Selfie: Towards Minimal Symbolic Execution using Modular Stride Integer Interval Domain.
Selfie is a self-contained 64-bit implementation of (1) a self-compiling compiler written in a tiny subset of C called C* targeting a tiny subset of 64-bit RISC-V called RISC-U, (2) a self-executing RISC-U emulator, and (3) a self-hosting hypervisor that virtualizes the emulated RISC-U machine. Selfie is implemented in a single 8k-line file and can compile, execute, and virtualize itself any number of times in a single invocation of the system given adequate resources. There is also a simple linker, disassembler, debugger, and profiler. Selfie has originally been developed just for educational purposes but has recently become a research platform as well. C* supports only two data types, uint64_t and uint64_t*, and RISC-U features just 14 instructions, in particular for unsigned arithmetic only, which significantly simplifies reasoning about correctness. In this paper, we report on an ongoing effort in designing and implementing a symbolic execution engine for RISC-U within selfie that is supposed to explore non-trivial parts of the system including itself. The idea is to identify the set of ingredients that are necessary to do this such as the data structures for representing traces, path conditions, and symbolic states as well as algorithms for SAT and SMT solving. The key difference to other more advanced projects is that we are interested in reasoning just about selfie, for now, and are able to change selfie if necessary, as reasoning target but also as integrated platform for compilation, (symbolic) execution, and virtualization. Since selfie generates unoptimized code we are also exploring ways to leverage our symbolic execution engine in code optimization.
Computers are the most fascinating machines ever invented. Virtually everyone uses them in one form or another every day. However, most people only have a vague understanding of how computers work, let alone how to program them. Yet computing has become a commodity almost like energy, food, or water. The question is if the general public, for modern society to work properly, needs to understand computing better than what people generally know about, say, producing electricity or clean water. We argue that the intractability and even undecidability of so many important problems in computer science are the reason that computing is indeed different. It is the limits of computability, not just the capabilities of computers, that is the source of unbounded potential in the automation of everything. The challenge is to teach people not just programming but also how programming is the neverending process of overcoming those limits. We have developed a system called selfie that implements a self-referential compiler, emulator, and hypervisor that can compile, execute, and virtualize itself. We use selfie to teach undergraduate and graduate students computer science from first principles. In particular, we show them how self-referentiality in selfie is capability and limitation of computing at the same time. Here, we discuss ongoing early work on integrating verification technology into selfie as yet another way of exploring what computing is.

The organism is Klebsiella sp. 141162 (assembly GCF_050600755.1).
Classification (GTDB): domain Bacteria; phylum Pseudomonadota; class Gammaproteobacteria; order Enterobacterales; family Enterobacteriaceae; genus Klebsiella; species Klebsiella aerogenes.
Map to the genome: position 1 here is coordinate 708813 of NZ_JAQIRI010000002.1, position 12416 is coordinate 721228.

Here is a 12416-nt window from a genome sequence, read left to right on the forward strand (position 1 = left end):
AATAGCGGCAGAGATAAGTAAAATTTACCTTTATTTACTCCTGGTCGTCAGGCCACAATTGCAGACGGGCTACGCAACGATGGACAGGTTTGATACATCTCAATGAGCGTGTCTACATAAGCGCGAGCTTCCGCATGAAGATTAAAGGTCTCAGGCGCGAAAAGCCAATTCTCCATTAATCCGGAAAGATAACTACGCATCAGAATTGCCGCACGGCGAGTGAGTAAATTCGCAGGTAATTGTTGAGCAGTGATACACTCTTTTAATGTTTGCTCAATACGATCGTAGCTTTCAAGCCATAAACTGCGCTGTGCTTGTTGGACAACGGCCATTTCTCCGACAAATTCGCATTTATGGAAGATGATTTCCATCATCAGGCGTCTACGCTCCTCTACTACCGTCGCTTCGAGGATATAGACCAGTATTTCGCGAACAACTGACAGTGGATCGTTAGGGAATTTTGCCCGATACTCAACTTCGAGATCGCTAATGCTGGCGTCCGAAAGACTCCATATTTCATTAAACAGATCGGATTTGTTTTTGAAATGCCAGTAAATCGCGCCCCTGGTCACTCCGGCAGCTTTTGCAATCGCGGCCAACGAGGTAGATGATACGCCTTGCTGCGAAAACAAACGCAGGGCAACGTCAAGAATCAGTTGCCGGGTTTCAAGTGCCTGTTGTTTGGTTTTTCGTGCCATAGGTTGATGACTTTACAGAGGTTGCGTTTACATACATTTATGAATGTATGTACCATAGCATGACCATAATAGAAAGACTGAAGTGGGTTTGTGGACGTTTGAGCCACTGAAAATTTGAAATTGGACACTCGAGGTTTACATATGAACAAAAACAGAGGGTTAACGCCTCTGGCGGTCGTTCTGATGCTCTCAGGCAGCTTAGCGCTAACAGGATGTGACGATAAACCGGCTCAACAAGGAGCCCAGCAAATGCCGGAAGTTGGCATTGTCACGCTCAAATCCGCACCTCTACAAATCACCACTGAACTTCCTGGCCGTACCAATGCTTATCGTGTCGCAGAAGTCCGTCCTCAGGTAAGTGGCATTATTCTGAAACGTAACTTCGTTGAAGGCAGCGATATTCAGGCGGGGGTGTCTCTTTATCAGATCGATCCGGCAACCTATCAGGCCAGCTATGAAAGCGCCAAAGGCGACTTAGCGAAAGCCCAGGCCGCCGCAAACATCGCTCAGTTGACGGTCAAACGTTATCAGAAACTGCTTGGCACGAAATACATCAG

Stability, which is heavily dependent on the controller delays, is the main measure of performance in embedded control systems. With the increased demand for resources in such systems, energy consumption has been converted to an important issue, especially in systems with limited energy sources like batteries. Accordingly, in addition to the traditional temporal requirements in these systems, stability and economic energy usage are further demands for the design of embedded control systems. For the latter demand, dynamic voltage and frequency scaling (DVFS) is too usual, however, as this technique increases the controller delay and jitter, it may negatively impact the system stability. This paper addresses the problem of control task priority assignment as well as task-specific processor voltage/frequency assignment such that the stability be guaranteed and the energy consumption be reduced. The proposed idea considers the task execution-time variability and increases the processor frequency only when the task execution-time exceeds some threshold. Experimental results show energy-efficiency of the proposed method for embedded control systems.